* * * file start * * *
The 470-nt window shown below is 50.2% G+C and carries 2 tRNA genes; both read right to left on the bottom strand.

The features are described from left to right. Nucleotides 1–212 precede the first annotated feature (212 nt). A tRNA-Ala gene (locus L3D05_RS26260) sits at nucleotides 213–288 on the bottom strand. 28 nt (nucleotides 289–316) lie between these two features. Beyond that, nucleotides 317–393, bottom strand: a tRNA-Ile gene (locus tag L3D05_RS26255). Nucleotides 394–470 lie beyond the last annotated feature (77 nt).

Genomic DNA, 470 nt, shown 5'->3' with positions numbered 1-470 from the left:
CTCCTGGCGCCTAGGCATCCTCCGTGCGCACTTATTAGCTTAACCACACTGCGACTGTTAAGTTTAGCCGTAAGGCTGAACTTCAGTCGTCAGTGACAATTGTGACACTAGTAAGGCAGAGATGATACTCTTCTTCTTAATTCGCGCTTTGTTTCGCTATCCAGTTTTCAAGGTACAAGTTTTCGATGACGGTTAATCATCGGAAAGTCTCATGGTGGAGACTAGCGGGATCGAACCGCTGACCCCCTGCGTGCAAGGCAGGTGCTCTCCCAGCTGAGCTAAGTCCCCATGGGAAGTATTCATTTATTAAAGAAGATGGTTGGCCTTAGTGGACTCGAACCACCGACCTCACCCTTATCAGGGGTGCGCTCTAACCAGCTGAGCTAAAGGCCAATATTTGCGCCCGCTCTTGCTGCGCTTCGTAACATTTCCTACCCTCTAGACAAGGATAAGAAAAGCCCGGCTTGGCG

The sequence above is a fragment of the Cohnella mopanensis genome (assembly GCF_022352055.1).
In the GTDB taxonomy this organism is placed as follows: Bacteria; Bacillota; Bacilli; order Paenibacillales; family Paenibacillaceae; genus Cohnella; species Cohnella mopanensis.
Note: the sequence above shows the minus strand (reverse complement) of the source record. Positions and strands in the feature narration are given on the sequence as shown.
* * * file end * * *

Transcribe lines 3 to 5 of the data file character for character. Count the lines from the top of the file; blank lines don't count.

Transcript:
Genomic DNA, 470 nt, shown 5'->3' with positions numbered 1-470 from the left:
CTCCTGGCGCCTAGGCATCCTCCGTGCGCACTTATTAGCTTAACCACACTGCGACTGTTAAGTTTAGCCGTAAGGCTGAACTTCAGTCGTCAGTGACAATTGTGACACTAGTAAGGCAGAGATGATACTCTTCTTCTTAATTCGCGCTTTGTTTCGCTATCCAGTTTTCAAGGTACAAGTTTTCGATGACGGTTAATCATCGGAAAGTCTCATGGTGGAGACTAGCGGGATCGAACCGCTGACCCCCTGCGTGCAAGGCAGGTGCTCTCCCAGCTGAGCTAAGTCCCCATGGGAAGTATTCATTTATTAAAGAAGATGGTTGGCCTTAGTGGACTCGAACCACCGACCTCACCCTTATCAGGGGTGCGCTCTAACCAGCTGAGCTAAAGGCCAATATTTGCGCCCGCTCTTGCTGCGCTTCGTAACATTTCCTACCCTCTAGACAAGGATAAGAAAAGCCCGGCTTGGCG

The sequence above is a fragment of the Cohnella mopanensis genome (assembly GCF_022352055.1).